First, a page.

MSM

Springtime

MSM

Powder

MSM (methylsulfonylmethane) maintains healthy joints and supports a healthy inflammation response, such as after normal exercise or training.

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Product Shot for MSM

Dietary sulfur for healthy joints!

  • 2.5 lb.
  • $0.43/serving
  • Qty
  • $49.00
  • 72 oz.
  • $0.40/serving
  • Qty
  • $81.00
  • 10 lb.
  • $0.38/serving
  • Qty
  • $172.00
  • Product Highlights
  • Directions
  • Ingredients
  • More Information
• An absorbable form of sulfur that supports the body's healthy production of cartilage
• Supports a healthy inflammation response, such as after normal exercise or training.
• Sulfur is also vital to the production and function of glutathione, an important intracellular antioxidant and detoxifier in the body
• Cost-effective, single-ingredient supplement
• Easy-to-feed powder

PRODUCT SUMMARY

MSM (methylsulfonylmethane) is a naturally occurring sulfur compound found in plants, animals, and humans. MSM is recommended for maintaining healthy joint function and supporting a normal inflammation response associated with daily exercise and training.
Give 1/2 scoop (10,000 mg) daily or 1 scoop (20,000 mg) daily. Store in a cool, dry place.
Guaranteed Springtime Analysis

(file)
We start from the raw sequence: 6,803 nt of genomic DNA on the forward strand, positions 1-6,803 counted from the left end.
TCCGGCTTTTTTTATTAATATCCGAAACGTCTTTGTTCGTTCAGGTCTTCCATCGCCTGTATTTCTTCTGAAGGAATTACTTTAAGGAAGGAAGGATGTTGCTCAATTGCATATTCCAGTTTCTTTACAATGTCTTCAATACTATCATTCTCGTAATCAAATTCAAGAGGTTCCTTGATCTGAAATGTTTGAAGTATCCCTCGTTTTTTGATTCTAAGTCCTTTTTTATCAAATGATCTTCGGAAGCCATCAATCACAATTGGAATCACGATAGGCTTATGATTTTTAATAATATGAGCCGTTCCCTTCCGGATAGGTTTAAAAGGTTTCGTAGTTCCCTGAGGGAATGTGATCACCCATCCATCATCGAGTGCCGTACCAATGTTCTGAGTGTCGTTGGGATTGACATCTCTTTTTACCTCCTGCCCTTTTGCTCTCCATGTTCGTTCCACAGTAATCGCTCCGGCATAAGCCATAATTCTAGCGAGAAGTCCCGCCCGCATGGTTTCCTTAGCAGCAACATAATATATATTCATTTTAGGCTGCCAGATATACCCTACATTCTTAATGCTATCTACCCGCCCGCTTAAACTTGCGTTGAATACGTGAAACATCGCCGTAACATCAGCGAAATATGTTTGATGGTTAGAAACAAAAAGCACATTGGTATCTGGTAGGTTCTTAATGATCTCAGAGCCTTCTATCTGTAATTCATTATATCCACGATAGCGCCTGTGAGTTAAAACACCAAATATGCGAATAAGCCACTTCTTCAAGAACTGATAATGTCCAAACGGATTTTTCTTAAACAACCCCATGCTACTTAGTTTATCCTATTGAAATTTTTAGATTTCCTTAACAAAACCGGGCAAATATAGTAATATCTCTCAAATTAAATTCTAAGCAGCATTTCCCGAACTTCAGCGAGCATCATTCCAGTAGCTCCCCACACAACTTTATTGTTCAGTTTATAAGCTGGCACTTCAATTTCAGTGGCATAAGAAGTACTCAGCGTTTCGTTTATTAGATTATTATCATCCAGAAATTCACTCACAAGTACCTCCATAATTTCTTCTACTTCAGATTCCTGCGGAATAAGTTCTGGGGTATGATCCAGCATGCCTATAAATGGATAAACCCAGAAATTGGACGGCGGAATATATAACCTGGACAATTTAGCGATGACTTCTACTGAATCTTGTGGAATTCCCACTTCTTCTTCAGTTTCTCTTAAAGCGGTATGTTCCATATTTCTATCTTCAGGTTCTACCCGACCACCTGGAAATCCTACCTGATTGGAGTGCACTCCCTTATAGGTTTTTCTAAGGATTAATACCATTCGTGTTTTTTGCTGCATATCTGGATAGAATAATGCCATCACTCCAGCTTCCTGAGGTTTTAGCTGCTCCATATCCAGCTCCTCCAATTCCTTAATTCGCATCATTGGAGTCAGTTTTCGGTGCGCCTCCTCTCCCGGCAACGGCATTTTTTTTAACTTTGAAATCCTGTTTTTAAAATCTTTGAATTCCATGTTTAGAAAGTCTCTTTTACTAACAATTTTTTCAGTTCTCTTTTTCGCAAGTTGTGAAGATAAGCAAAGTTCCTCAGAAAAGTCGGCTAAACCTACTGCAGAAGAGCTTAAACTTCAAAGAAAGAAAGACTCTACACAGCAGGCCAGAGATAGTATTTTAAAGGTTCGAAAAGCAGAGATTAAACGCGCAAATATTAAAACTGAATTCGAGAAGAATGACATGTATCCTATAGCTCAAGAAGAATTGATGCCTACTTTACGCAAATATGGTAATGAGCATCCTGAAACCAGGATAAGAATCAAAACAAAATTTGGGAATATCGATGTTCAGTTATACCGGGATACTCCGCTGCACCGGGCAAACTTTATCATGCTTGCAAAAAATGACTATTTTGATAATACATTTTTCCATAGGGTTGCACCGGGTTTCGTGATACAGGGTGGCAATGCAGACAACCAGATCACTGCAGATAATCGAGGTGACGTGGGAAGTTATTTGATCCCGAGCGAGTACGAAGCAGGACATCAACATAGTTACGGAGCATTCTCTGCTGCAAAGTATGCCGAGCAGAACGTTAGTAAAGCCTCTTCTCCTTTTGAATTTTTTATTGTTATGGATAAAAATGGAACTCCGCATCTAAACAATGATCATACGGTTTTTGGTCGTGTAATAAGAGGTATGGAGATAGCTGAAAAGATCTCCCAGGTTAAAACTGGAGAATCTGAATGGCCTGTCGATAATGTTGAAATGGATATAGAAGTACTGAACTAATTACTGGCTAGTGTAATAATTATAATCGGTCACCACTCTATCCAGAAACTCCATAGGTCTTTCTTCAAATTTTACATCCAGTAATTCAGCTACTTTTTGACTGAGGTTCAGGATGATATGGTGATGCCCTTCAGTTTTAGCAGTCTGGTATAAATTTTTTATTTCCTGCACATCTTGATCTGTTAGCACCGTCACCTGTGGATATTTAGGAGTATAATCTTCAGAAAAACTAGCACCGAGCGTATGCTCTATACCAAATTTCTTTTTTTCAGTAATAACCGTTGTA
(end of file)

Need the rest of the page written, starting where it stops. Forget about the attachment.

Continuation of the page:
Active Ingredients per half 29.6 cc scoop:

MSM (methylsulfonylmethane), 99% 10,000 mg per half 29.6 cc scoop
MSM (methylsulfonylmethane) is a naturally occurring sulfur compound found in plants, animals, and humans. MSM is believed to support a normal inflammatory response and is widely used as a supplement to maintain healthy joints.

The science behind the supplement

Approximately one third of MSM is sulfur, and MSM delivers an absorbable form of sulfur that the body uses for the production of cartilage. Glycosaminoglycans are the building blocks of joint cartilage, and these molecules are connected with disulfide bonds (the bonding of two sulfur atoms). Sulfur is also vital to the production and function of glutathione, an important intracellular antioxidant and detoxifier in the body. It is believed that people and animals are not getting as much natural sulfur in their diets as they once were, as the result of food processing and soil depletion.